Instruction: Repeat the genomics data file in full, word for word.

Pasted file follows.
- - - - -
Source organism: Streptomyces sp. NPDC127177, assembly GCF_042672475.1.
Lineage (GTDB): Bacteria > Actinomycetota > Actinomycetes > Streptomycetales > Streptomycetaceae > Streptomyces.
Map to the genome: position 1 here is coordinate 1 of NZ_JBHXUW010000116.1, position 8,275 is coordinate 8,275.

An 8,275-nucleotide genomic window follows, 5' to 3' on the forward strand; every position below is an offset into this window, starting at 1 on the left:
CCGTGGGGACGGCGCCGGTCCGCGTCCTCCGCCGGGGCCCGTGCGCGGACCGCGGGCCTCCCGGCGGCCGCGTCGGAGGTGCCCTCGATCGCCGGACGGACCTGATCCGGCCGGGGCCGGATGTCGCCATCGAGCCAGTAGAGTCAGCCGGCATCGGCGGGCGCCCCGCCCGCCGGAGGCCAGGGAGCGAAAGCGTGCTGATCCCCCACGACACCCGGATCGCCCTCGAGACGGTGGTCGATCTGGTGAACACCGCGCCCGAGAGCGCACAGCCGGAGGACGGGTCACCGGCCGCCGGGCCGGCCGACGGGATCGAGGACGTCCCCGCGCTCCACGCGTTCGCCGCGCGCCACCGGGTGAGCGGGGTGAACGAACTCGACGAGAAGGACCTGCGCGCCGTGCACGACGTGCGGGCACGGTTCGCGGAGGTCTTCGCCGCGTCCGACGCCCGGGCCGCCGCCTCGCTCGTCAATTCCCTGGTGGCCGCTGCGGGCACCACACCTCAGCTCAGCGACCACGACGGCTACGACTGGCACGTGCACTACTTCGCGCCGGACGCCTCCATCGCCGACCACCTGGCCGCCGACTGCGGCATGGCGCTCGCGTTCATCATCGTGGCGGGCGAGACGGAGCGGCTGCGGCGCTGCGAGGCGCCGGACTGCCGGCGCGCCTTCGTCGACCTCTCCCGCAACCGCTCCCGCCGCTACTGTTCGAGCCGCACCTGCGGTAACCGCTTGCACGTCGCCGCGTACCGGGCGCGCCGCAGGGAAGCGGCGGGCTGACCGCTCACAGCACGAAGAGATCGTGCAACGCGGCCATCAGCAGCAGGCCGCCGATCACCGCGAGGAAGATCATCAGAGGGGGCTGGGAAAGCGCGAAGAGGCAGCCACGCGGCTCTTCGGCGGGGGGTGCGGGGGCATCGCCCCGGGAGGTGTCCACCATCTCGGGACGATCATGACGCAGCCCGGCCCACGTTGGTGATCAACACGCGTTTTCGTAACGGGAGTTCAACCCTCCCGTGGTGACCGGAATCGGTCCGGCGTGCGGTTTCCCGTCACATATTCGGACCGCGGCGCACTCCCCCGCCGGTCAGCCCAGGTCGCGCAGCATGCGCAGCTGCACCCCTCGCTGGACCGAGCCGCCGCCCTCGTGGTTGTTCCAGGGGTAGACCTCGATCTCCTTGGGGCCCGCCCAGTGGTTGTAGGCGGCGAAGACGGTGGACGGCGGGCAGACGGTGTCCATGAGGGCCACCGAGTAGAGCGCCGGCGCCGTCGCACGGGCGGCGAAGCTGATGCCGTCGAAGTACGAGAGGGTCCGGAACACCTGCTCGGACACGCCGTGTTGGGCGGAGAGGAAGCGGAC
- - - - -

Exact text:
Source organism: Streptomyces sp. NPDC127177, assembly GCF_042672475.1.
Lineage (GTDB): Bacteria > Actinomycetota > Actinomycetes > Streptomycetales > Streptomycetaceae > Streptomyces.
Map to the genome: position 1 here is coordinate 1 of NZ_JBHXUW010000116.1, position 8,275 is coordinate 8,275.

An 8,275-nucleotide genomic window follows, 5' to 3' on the forward strand; every position below is an offset into this window, starting at 1 on the left:
CCGTGGGGACGGCGCCGGTCCGCGTCCTCCGCCGGGGCCCGTGCGCGGACCGCGGGCCTCCCGGCGGCCGCGTCGGAGGTGCCCTCGATCGCCGGACGGACCTGATCCGGCCGGGGCCGGATGTCGCCATCGAGCCAGTAGAGTCAGCCGGCATCGGCGGGCGCCCCGCCCGCCGGAGGCCAGGGAGCGAAAGCGTGCTGATCCCCCACGACACCCGGATCGCCCTCGAGACGGTGGTCGATCTGGTGAACACCGCGCCCGAGAGCGCACAGCCGGAGGACGGGTCACCGGCCGCCGGGCCGGCCGACGGGATCGAGGACGTCCCCGCGCTCCACGCGTTCGCCGCGCGCCACCGGGTGAGCGGGGTGAACGAACTCGACGAGAAGGACCTGCGCGCCGTGCACGACGTGCGGGCACGGTTCGCGGAGGTCTTCGCCGCGTCCGACGCCCGGGCCGCCGCCTCGCTCGTCAATTCCCTGGTGGCCGCTGCGGGCACCACACCTCAGCTCAGCGACCACGACGGCTACGACTGGCACGTGCACTACTTCGCGCCGGACGCCTCCATCGCCGACCACCTGGCCGCCGACTGCGGCATGGCGCTCGCGTTCATCATCGTGGCGGGCGAGACGGAGCGGCTGCGGCGCTGCGAGGCGCCGGACTGCCGGCGCGCCTTCGTCGACCTCTCCCGCAACCGCTCCCGCCGCTACTGTTCGAGCCGCACCTGCGGTAACCGCTTGCACGTCGCCGCGTACCGGGCGCGCCGCAGGGAAGCGGCGGGCTGACCGCTCACAGCACGAAGAGATCGTGCAACGCGGCCATCAGCAGCAGGCCGCCGATCACCGCGAGGAAGATCATCAGAGGGGGCTGGGAAAGCGCGAAGAGGCAGCCACGCGGCTCTTCGGCGGGGGGTGCGGGGGCATCGCCCCGGGAGGTGTCCACCATCTCGGGACGATCATGACGCAGCCCGGCCCACGTTGGTGATCAACACGCGTTTTCGTAACGGGAGTTCAACCCTCCCGTGGTGACCGGAATCGGTCCGGCGTGCGGTTTCCCGTCACATATTCGGACCGCGGCGCACTCCCCCGCCGGTCAGCCCAGGTCGCGCAGCATGCGCAGCTGCACCCCTCGCTGGACCGAGCCGCCGCCCTCGTGGTTGTTCCAGGGGTAGACCTCGATCTCCTTGGGGCCCGCCCAGTGGTTGTAGGCGGCGAAGACGGTGGACGGCGGGCAGACGGTGTCCATGAGGGCCACCGAGTAGAGCGCCGGCGCCGTCGCACGGGCGGCGAAGCTGATGCCGTCGAAGTACGAGAGGGTCCGGAACACCTGCTCGGACACGCCGTGTTGGGCGGAGAGGAAGCGGAC